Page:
"Daniel requested that the following deed be recorded, January 14, 1771. ‘To wit. This indenture was this fifteenth day of January in the year of our Lord one thousand seven hundred and seventy-one between Henry Elder of Frederick County and Province of Maryland...’ ‘Consideration of the sum of two hundred pounds, current money of the Province of Pennsylvania to him in hand.’ This tract of 90 acres called ‘Hammond’s Strife’ in Frederick County is the first documented land purchased by Daniel, and he paid the Lord Baltimore tax of 3 shillings and one-half pence. ‘Hammond’s Strife’ laid within the Liberty election district and near Little Pipe Creek. It is unknown if Daniel and Sophia lived on any of the property that was purchased. It is known that he was a tenant farmer on Lot 34 of the Monocacy Manor in 1781 which was the time the Manor was divided to 85 different parties. This particular parcel of land was sold to Major J. Gist who rented to Daniel."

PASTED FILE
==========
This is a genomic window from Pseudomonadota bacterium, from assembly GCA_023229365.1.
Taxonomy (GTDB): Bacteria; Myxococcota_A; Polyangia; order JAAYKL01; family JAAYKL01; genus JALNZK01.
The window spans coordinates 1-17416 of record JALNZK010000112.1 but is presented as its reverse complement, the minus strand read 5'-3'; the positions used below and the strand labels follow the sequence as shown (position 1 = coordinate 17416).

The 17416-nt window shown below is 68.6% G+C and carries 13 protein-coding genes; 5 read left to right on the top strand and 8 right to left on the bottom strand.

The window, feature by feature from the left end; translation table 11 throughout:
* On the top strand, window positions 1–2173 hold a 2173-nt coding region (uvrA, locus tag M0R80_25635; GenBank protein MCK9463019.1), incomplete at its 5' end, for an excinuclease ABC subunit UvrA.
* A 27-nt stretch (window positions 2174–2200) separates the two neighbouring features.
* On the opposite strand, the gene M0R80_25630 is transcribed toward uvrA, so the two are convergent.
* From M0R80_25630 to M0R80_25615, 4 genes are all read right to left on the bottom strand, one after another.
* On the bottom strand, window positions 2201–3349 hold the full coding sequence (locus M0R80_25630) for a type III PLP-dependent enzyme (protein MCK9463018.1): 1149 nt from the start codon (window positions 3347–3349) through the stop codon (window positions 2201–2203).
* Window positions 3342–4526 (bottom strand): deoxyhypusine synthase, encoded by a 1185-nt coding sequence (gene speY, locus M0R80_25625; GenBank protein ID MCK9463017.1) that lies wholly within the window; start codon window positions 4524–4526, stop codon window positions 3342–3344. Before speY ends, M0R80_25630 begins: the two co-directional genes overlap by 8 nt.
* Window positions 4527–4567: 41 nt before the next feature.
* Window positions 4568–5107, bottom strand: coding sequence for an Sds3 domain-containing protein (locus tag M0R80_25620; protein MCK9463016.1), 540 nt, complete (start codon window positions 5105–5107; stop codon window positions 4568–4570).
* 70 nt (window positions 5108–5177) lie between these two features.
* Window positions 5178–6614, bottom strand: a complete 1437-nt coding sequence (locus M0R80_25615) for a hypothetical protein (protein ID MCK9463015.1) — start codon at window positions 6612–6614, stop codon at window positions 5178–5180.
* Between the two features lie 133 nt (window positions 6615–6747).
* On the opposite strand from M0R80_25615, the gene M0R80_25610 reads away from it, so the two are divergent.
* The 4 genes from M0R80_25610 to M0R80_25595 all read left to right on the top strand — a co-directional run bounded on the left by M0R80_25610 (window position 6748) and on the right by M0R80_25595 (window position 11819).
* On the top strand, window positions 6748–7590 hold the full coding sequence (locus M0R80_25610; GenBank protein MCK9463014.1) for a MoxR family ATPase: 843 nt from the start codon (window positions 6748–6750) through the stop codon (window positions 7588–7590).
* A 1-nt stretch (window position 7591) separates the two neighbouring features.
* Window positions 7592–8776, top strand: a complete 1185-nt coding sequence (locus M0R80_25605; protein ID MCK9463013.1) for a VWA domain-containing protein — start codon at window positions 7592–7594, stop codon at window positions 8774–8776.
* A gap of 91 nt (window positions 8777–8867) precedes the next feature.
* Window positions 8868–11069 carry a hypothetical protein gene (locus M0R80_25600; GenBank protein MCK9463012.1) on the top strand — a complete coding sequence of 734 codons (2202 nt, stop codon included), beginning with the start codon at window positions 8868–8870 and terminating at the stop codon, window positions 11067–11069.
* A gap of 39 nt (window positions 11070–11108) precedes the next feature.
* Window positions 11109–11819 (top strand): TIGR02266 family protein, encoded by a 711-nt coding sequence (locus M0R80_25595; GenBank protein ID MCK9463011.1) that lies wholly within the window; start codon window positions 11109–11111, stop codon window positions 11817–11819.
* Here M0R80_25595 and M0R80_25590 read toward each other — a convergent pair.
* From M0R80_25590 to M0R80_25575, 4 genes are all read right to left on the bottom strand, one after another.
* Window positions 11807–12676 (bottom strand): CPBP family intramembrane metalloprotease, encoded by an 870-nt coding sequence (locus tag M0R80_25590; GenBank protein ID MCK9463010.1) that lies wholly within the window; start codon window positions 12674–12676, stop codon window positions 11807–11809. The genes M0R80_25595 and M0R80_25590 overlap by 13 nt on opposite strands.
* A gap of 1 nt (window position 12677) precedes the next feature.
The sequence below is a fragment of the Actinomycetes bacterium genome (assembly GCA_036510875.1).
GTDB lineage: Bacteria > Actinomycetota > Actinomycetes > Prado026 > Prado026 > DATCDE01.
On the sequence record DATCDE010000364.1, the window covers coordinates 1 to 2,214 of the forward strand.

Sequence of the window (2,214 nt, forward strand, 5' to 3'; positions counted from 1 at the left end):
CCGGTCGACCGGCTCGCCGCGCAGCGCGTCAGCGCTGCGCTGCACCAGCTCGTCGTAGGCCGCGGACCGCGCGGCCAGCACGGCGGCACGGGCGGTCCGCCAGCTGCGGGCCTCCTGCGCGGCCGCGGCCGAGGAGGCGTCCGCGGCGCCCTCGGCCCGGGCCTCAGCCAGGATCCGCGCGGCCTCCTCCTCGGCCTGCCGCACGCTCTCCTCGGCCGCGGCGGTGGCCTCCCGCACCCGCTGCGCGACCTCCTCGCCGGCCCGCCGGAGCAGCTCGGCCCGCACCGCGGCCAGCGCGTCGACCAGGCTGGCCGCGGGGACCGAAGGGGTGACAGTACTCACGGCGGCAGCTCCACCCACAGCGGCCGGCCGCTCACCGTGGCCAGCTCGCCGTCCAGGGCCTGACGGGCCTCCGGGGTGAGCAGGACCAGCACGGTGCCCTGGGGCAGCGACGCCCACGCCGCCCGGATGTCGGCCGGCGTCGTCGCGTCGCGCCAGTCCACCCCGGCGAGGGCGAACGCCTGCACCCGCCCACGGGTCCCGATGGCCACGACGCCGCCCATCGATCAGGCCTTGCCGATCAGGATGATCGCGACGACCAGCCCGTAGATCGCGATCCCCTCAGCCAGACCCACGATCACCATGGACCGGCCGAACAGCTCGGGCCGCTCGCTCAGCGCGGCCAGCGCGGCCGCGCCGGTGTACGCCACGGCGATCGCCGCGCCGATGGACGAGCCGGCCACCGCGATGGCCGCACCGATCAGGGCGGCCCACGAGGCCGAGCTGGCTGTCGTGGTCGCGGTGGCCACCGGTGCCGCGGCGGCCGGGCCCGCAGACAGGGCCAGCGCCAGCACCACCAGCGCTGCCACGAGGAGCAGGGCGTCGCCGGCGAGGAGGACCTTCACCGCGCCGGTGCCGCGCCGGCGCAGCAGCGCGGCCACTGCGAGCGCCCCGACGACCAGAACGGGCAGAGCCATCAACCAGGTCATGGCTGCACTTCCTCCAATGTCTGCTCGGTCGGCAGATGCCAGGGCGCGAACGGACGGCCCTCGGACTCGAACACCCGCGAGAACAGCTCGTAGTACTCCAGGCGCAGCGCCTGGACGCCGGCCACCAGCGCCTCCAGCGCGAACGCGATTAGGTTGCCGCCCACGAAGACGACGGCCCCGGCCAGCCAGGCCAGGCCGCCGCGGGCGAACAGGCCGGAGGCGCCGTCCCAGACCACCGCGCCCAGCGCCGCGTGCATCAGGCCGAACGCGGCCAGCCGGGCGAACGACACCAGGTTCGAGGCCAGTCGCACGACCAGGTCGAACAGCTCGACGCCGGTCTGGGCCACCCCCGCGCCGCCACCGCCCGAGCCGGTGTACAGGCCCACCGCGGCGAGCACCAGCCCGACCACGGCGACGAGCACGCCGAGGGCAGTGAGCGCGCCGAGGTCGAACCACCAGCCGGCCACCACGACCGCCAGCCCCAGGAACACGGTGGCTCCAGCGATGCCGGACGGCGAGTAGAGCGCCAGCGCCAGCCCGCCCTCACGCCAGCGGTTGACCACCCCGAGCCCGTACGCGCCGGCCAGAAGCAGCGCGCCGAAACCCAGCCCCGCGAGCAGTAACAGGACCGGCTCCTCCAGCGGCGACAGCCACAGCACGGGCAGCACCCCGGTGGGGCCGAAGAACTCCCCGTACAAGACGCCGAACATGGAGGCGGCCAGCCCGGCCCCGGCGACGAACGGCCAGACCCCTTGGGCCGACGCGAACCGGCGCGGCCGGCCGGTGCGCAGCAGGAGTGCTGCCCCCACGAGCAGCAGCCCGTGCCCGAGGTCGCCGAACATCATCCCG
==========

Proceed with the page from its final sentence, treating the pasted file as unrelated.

This image above is a copy of Daniel's deed and was copied from The Genealogy of Peter Bossert-Bussard 1761-1802, compiled by Ruthella Bussard and published by Jeanne Bussard Workshop, 101 West South Street, Frederick, Maryland 21701 in 1974 p. 2.

"On January 1, 1774 Daniel purchased 100 acres for 100 pounds and this tract of land was called ‘Modern’s Choice’ and was located near the ‘Stoney Lick’ farm which he purchased ten years later. ‘Grindstone Rock’ was purchased from Isaac Miller. On the 6th of May, 1775, ‘Herd’s Quarters’ and part of ‘William’s Neglect’ were purchased, and on the 8th of June of the same year, Daniel added 107-3/4 acres of ‘William’s Neglect’ to total 136-3/4 acres. These tracts of land also border little Pipe Creek. Seven years following the acquisition of ‘Stoney Lick,’ Daniel purchased 121-1/2 acres of the Monocacy Manor that was patented to John Beall.”